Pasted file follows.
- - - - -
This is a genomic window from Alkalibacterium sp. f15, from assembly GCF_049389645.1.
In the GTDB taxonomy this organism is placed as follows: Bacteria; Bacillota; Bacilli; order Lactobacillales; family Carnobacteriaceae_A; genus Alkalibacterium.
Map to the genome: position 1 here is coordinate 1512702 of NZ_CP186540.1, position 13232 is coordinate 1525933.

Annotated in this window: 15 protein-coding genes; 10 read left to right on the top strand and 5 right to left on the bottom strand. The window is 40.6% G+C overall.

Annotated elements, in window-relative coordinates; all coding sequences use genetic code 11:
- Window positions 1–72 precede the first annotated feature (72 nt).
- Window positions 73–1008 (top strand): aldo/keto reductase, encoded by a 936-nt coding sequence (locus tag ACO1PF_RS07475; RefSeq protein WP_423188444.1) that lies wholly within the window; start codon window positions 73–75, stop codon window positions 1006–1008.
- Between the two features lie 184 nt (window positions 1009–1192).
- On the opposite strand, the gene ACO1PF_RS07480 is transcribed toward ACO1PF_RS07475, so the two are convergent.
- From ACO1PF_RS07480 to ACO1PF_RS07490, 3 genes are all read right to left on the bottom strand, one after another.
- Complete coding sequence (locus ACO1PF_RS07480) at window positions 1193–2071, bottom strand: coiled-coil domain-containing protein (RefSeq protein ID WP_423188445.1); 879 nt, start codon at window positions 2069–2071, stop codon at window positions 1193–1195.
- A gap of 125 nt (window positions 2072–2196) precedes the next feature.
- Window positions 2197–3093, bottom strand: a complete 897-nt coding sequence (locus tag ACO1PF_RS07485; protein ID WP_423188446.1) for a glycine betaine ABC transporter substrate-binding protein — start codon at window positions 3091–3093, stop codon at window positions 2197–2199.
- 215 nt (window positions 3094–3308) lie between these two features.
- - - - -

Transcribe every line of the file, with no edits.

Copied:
This is a genomic window from Alkalibacterium sp. f15, from assembly GCF_049389645.1.
In the GTDB taxonomy this organism is placed as follows: Bacteria; Bacillota; Bacilli; order Lactobacillales; family Carnobacteriaceae_A; genus Alkalibacterium.
Map to the genome: position 1 here is coordinate 1512702 of NZ_CP186540.1, position 13232 is coordinate 1525933.

Annotated in this window: 15 protein-coding genes; 10 read left to right on the top strand and 5 right to left on the bottom strand. The window is 40.6% G+C overall.

Annotated elements, in window-relative coordinates; all coding sequences use genetic code 11:
- Window positions 1–72 precede the first annotated feature (72 nt).
- Window positions 73–1008 (top strand): aldo/keto reductase, encoded by a 936-nt coding sequence (locus tag ACO1PF_RS07475; RefSeq protein WP_423188444.1) that lies wholly within the window; start codon window positions 73–75, stop codon window positions 1006–1008.
- Between the two features lie 184 nt (window positions 1009–1192).
- On the opposite strand, the gene ACO1PF_RS07480 is transcribed toward ACO1PF_RS07475, so the two are convergent.
- From ACO1PF_RS07480 to ACO1PF_RS07490, 3 genes are all read right to left on the bottom strand, one after another.
- Complete coding sequence (locus ACO1PF_RS07480) at window positions 1193–2071, bottom strand: coiled-coil domain-containing protein (RefSeq protein ID WP_423188445.1); 879 nt, start codon at window positions 2069–2071, stop codon at window positions 1193–1195.
- A gap of 125 nt (window positions 2072–2196) precedes the next feature.
- Window positions 2197–3093, bottom strand: a complete 897-nt coding sequence (locus tag ACO1PF_RS07485; protein ID WP_423188446.1) for a glycine betaine ABC transporter substrate-binding protein — start codon at window positions 3091–3093, stop codon at window positions 2197–2199.
- 215 nt (window positions 3094–3308) lie between these two features.